Not all mR­NA vac­cines are cre­at­ed equal. Does it mat­ter?; Neu­ro is back; Pri­vate M&A af­fair; and more

Welcome back to Endpoints Weekly, your review of the week’s top biopharma headlines. Want this in your inbox every Saturday morning? Current Endpoints readers can visit their reader profile to add Endpoints Weekly. New to Endpoints? Sign up here.

As part of our broader and deeper drive, Endpoints has been pairing webinars with our special reports to cover more angles on a given topic. In conjunction with Max Gelman’s neuroscience feature, Kyle Blankenship moderated an insightful panel to discuss where the field is headed. You can register to watch it on demand here.

Endpoints News

Keep reading Endpoints with a free subscription

Unlock this story instantly and join 113,300+ biopharma pros reading Endpoints daily — and it's free.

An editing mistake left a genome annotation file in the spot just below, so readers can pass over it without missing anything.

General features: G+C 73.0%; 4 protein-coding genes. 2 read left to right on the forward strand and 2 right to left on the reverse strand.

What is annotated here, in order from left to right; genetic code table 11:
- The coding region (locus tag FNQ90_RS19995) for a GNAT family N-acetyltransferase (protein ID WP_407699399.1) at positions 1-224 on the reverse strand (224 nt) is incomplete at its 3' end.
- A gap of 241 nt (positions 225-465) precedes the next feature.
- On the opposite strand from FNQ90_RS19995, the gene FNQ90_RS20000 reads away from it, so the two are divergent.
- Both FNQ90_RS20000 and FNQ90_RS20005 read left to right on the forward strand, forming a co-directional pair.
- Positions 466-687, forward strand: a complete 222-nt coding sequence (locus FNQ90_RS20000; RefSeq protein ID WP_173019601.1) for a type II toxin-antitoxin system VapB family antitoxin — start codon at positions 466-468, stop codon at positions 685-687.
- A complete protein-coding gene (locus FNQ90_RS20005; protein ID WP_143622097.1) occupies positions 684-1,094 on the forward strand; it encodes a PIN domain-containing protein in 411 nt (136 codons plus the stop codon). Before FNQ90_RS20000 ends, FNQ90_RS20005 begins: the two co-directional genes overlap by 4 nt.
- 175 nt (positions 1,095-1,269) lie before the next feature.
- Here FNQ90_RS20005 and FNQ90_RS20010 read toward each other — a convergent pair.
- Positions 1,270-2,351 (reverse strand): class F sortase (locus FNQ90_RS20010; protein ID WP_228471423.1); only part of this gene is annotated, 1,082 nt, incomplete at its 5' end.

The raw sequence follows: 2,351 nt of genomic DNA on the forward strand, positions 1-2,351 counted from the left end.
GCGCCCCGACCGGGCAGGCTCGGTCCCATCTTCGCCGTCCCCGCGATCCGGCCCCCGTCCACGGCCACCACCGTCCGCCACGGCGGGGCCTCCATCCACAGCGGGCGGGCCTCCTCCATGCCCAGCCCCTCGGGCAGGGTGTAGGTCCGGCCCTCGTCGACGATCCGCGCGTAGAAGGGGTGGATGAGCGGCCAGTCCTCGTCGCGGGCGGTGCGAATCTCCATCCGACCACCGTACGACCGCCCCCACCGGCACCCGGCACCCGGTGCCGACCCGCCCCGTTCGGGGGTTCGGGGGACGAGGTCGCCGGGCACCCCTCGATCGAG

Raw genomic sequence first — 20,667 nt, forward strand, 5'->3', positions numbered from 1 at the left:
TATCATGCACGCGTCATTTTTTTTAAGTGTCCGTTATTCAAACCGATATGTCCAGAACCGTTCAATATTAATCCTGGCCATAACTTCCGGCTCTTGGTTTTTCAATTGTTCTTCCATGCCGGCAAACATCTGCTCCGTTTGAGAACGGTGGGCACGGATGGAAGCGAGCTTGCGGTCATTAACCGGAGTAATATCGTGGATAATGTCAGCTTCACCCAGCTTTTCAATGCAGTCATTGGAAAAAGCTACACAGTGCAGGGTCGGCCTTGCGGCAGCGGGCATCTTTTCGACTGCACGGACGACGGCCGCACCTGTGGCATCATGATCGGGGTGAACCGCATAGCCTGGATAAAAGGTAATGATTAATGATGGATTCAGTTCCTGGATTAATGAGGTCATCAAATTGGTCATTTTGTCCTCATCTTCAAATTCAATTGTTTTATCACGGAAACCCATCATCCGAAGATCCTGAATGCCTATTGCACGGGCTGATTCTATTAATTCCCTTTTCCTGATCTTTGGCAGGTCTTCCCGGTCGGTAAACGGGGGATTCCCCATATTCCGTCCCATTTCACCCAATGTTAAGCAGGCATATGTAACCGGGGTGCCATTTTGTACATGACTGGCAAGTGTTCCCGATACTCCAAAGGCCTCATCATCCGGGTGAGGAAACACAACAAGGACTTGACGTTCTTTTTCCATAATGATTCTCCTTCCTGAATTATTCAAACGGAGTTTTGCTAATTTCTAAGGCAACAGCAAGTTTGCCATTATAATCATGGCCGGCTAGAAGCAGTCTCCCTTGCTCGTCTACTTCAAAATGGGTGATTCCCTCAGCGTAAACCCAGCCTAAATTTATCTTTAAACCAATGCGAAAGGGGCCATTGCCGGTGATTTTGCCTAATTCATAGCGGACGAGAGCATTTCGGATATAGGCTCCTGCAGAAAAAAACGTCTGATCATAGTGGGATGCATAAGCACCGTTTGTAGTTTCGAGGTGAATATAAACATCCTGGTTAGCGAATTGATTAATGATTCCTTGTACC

Bris­tol My­ers pulls lym­phoma in­di­ca­tion for Is­to­dax af­ter con­fir­ma­to­ry tri­al falls flat

Amid an industrywide review of cancer drugs with accelerated approval, Bristol Myers Squibb had to make the tough call last month to yank an approval for leading I/O drug Opdivo after flopping a confirmatory study. Now, a second Bristol Myers drug is on the chopping block.

Bristol Myers has pulled aging HDAC inhibitor Istodax’s indication in peripheral T cell lymphoma after a Phase III confirmatory study for the drug flopped on its progression-free survival endpoint, the drugmaker said Monday.

Rick Pazdur (via AACR)

FDA's on­col­o­gy head Rick Paz­dur de­fends the ac­cel­er­at­ed ap­proval path­way, claim­ing it is 'un­der at­tack'

The FDA is sounding the alarm over its accelerated approval pathway as backlash continues over the recent nod in favor of Biogen’s Alzheimer’s drug Aduhelm, and an ODAC meeting on six such approvals that could potentially be pulled from the market — two of which already have.